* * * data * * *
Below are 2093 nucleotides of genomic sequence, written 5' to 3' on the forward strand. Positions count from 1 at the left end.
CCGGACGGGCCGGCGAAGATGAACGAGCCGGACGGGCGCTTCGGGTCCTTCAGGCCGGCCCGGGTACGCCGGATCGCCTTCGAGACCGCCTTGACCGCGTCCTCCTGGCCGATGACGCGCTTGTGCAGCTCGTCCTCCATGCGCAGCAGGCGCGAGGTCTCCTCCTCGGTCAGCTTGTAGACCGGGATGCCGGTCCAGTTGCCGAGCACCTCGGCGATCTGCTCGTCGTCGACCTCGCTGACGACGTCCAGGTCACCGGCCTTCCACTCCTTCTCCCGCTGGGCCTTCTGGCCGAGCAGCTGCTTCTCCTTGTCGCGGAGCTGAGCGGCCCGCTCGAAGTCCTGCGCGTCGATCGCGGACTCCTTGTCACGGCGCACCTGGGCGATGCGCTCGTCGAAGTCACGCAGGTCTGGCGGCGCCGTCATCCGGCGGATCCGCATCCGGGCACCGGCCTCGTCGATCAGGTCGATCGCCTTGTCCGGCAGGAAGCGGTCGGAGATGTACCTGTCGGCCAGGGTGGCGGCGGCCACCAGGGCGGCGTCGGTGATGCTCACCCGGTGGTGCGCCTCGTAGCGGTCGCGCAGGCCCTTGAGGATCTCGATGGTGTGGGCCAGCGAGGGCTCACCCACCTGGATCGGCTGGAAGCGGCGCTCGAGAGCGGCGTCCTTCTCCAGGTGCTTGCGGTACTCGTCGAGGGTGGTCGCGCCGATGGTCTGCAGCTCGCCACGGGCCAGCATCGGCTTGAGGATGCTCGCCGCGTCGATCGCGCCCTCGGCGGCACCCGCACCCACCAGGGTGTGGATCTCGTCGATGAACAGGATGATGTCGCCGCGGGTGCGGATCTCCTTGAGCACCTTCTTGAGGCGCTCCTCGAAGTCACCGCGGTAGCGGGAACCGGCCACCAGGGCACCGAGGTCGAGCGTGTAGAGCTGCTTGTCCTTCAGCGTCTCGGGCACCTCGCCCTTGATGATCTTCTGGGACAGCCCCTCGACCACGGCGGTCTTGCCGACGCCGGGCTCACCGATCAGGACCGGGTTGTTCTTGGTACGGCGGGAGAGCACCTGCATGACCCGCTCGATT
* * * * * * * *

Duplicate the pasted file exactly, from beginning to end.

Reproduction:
Below are 2093 nucleotides of genomic sequence, written 5' to 3' on the forward strand. Positions count from 1 at the left end.
CCGGACGGGCCGGCGAAGATGAACGAGCCGGACGGGCGCTTCGGGTCCTTCAGGCCGGCCCGGGTACGCCGGATCGCCTTCGAGACCGCCTTGACCGCGTCCTCCTGGCCGATGACGCGCTTGTGCAGCTCGTCCTCCATGCGCAGCAGGCGCGAGGTCTCCTCCTCGGTCAGCTTGTAGACCGGGATGCCGGTCCAGTTGCCGAGCACCTCGGCGATCTGCTCGTCGTCGACCTCGCTGACGACGTCCAGGTCACCGGCCTTCCACTCCTTCTCCCGCTGGGCCTTCTGGCCGAGCAGCTGCTTCTCCTTGTCGCGGAGCTGAGCGGCCCGCTCGAAGTCCTGCGCGTCGATCGCGGACTCCTTGTCACGGCGCACCTGGGCGATGCGCTCGTCGAAGTCACGCAGGTCTGGCGGCGCCGTCATCCGGCGGATCCGCATCCGGGCACCGGCCTCGTCGATCAGGTCGATCGCCTTGTCCGGCAGGAAGCGGTCGGAGATGTACCTGTCGGCCAGGGTGGCGGCGGCCACCAGGGCGGCGTCGGTGATGCTCACCCGGTGGTGCGCCTCGTAGCGGTCGCGCAGGCCCTTGAGGATCTCGATGGTGTGGGCCAGCGAGGGCTCACCCACCTGGATCGGCTGGAAGCGGCGCTCGAGAGCGGCGTCCTTCTCCAGGTGCTTGCGGTACTCGTCGAGGGTGGTCGCGCCGATGGTCTGCAGCTCGCCACGGGCCAGCATCGGCTTGAGGATGCTCGCCGCGTCGATCGCGCCCTCGGCGGCACCCGCACCCACCAGGGTGTGGATCTCGTCGATGAACAGGATGATGTCGCCGCGGGTGCGGATCTCCTTGAGCACCTTCTTGAGGCGCTCCTCGAAGTCACCGCGGTAGCGGGAACCGGCCACCAGGGCACCGAGGTCGAGCGTGTAGAGCTGCTTGTCCTTCAGCGTCTCGGGCACCTCGCCCTTGATGATCTTCTGGGACAGCCCCTCGACCACGGCGGTCTTGCCGACGCCGGGCTCACCGATCAGGACCGGGTTGTTCTTGGTACGGCGGGAGAGCACCTGCATGACCCGCTCGATT